(This is an extract from a longer piece that I posted in 2019.  I thought it might work better as a freestanding post. Ben Wood's discussion of the same poem is well worth reading.)

Thursday, November 12, 2020

Considered Happy

This is different from my earlier posts - a (very) short story.


It's a good job, all things considered.

Not that what I do is what I would call a job, exactly. I wouldn’t even say it’s my work. It’s a way of life, this thing that I do.  It’s who I am, what I’m known for.  If you’ve heard of me at all, it’s because of what I do.  Nobody remembers what it was I did before this.  Even I can’t remember, most of the time.

How did it start?  To be honest I can’t really remember that either.  I suppose there must have been an induction process at some point, setting out the ground rules. This is when you start each day, this is how long it’s supposed to take you, this is what you do when you’ve finished.  Annual leave, sick leave, salary, benefits, management.  But I’m vague about all that.  I always assume that there’s an overall plan somewhere, and that I’m part of it; perhaps a row on someone’s spreadsheet, setting out how I fit into the overall scheme of things.  I don’t really think about all that. It’s above my pay grade.

Each day starts the same way.  There it is, waiting for me, at the bottom of the hill.  It’s always the same boulder, too - I would be really upset if they ever changed it.  There’s a particular angle I’ve learned to appreciate, the way that it fits into my shoulder, almost nestles into it, as if the two were designed for one another.  It’s like wrestling with a brother, when you’ve grown up having play fights.  

Why does it need to be moved up the hill?  I suppose because it’s in the way, where it’s lying. You can’t just leave a great boulder lying around like that. It might stop the traffic.  Imagine that there was an ambulance that wanted to get through, or a fire engine.  Even if they could get round it, it would slow them down.  No, to be honest, I’ve never actually seen that happen; but then again, I’ve always been there to make sure that it doesn’t happen.  And it’s the sort of thing that could happen, no question. All sorts of bad stuff could happen if you just leave boulders lying around at the bottom of a hill all day.  It’s not done, is it?

Always the same route, that long winding path upwards.  There are a few places where I’ve learned that you can stop for a break:  odd corners, where you couldn’t leave it for good (it would roll down hill pretty quickly), but where you can balance against it safely for a few minutes, take a break, even enjoy the view if it’s a clear day.  Smoke a cigarette (though I’m trying to give it up).  There are two or three of these regular stopping points, and they break up the day nicely.  There’s the sense at the first one that you’re well under way, that you’re getting on top of the day.  By the time I get to the second, I feel I’ve broken the back of the task.  The third one is a bit of a luxury.  If I feel I’m running late then I skip it; so you could say that it’s my reward for a day where I’ve made solid progress.  You have to do that, when you don’t really have a visible boss, as such:  give yourself these little rewards, little encouragements, to keep yourself up to the mark.  Nobody ever called me a slacker:  but my secret is in these little moments of rest and recovery.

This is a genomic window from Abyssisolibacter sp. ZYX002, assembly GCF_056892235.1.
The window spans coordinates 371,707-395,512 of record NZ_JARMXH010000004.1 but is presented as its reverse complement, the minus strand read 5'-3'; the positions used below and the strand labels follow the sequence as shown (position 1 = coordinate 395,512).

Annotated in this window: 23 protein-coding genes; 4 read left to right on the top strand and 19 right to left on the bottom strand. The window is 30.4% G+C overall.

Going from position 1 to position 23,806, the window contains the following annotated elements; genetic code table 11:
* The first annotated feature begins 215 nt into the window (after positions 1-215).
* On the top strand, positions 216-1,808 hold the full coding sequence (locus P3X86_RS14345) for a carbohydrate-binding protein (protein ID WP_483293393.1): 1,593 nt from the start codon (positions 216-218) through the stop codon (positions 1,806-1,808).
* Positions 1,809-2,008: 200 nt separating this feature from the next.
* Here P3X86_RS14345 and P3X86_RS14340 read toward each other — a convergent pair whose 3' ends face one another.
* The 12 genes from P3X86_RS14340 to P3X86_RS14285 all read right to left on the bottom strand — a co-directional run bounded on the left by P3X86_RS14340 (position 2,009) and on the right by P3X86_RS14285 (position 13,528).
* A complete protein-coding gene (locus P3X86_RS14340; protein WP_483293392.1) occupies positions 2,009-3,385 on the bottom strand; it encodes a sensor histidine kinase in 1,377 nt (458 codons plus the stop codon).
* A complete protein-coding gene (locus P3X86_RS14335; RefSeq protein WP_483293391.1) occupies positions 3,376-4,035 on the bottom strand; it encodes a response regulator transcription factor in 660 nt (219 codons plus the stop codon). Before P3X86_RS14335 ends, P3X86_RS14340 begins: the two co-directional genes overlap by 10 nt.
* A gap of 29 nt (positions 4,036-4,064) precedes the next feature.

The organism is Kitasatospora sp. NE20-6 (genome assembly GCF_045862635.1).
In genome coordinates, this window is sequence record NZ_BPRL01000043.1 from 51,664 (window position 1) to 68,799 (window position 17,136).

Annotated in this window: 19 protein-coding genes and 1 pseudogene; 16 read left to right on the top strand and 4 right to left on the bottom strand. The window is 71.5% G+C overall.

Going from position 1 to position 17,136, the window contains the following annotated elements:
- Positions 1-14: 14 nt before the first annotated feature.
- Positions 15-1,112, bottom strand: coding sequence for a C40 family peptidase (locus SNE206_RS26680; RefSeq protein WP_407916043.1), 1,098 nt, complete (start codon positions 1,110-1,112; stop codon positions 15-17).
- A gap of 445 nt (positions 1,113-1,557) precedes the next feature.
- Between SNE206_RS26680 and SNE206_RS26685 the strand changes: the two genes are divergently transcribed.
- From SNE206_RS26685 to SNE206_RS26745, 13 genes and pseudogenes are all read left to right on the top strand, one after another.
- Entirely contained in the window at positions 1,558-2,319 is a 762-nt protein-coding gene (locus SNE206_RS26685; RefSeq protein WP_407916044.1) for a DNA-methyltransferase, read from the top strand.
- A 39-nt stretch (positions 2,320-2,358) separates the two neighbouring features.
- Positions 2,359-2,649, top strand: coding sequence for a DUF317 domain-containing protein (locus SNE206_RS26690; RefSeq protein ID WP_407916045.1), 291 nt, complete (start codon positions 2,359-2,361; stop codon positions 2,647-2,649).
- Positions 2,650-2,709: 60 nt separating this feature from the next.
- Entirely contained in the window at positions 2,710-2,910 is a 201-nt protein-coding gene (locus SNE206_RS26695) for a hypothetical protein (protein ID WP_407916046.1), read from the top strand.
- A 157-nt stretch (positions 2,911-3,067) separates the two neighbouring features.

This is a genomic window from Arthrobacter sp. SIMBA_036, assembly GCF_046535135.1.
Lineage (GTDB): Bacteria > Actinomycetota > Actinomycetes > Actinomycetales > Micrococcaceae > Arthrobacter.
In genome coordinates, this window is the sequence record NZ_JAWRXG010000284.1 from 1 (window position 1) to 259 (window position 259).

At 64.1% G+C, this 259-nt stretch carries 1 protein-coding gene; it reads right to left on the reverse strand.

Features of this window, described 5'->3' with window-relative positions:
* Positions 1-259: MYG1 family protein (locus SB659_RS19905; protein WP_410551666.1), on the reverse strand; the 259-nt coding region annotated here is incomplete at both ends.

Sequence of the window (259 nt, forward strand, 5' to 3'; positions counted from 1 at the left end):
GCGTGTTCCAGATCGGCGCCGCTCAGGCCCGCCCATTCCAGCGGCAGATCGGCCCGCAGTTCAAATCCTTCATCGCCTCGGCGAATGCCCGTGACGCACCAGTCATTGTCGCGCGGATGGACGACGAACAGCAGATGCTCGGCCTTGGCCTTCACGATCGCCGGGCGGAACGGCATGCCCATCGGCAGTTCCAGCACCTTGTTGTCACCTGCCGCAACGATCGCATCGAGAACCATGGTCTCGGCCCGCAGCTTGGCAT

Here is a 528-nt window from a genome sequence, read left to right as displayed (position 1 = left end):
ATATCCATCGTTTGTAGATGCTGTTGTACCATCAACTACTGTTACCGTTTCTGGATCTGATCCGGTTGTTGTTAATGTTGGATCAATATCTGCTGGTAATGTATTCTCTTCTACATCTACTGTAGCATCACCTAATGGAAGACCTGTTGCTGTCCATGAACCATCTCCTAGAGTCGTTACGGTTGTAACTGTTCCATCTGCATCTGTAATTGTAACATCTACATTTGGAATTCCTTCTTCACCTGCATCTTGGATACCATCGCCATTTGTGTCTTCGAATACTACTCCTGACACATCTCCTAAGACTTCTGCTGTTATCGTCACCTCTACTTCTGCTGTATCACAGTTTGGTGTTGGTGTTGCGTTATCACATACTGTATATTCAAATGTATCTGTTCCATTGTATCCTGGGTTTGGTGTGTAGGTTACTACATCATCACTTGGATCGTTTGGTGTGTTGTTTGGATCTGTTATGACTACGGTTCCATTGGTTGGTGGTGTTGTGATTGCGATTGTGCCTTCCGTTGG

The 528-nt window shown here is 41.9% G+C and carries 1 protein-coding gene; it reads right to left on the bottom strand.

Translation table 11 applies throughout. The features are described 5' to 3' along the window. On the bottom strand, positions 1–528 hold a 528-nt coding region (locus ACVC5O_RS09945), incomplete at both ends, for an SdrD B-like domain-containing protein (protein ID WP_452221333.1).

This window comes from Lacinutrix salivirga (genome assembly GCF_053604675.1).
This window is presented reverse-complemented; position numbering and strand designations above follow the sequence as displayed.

I sometimes get a bit sentimental, when I get to the very end.  There’s a little ledge that I have to get over, before I get to the very top.  It takes an extra push to get past it.  Sometimes I imagine that I’m newly married, lifting my bride over the threshold of our new home.  You could say I’m quite imaginative, really. You get like that when you’re on your own as much as I am.  My life is really very full, very much inhabited.  

The other side of that ledge there’s a sort of shelf that marks the top of the hill.  It’s almost flat, and there’s just about enough room for me and the boulder.  I say almost flat, because - of course - you can’t quite balance there.  Anything between a few minutes and an hour or so (my personal best), and then you lose balance and it rolls back down the hill again.  I used to spend a long time looking for that sweet spot - as I thought of it - where it would just balance for good.  There were times when I thought, just another couple of attempts, and then I will master it.  After all, there didn’t seem to be any shortage of time for that:  no urgency. But now I’m past all that.  If I managed to find that point of balance, that what would be the point?  The balance of my life would have gone. I would wake up the next morning: and then?  They might make me do something else, something far less congenial, something that wasn’t mine in the same way.  Nobody would know who I was.  Even I wouldn’t know.

All that’s behind me now, and I’ve settled into regular rhythm.  Why would I want to do anything different?  

You asked me if I was happy.  I hadn’t really thought about it before you asked, but now I come to think of it, I’ve got no doubt on the matter.

Yes, you could definitely think of me as a happy man.  No question.  

Friday, July 17, 2020

Some inconclusive thoughts about Simone Weil

What has set me reading Simone Weil?

I’ve been aware of Weil for some time.  I’ve seen references to her in Iris Murdoch, and in writing about Iris Murdoch, and it’s been clear that Weil was very important for Murdoch.  I’ve seen quite a lot of references to her in writing by Quaker friends (Ben Wood, Jennifer Kavanagh). Early in lockdown I read a blog post by Anna Rowlands that referred to Weil at some length.  In particular, I’ve come across references to the importance of attention for Weil - and there is a connection for me with a question I’ve sometimes asked myself about Quaker worship, which is to what extent it’s about trying to decide what to do next, and to what extent it’s simply a matter of learning to pay attention.  A similar question arises in relation to therapy.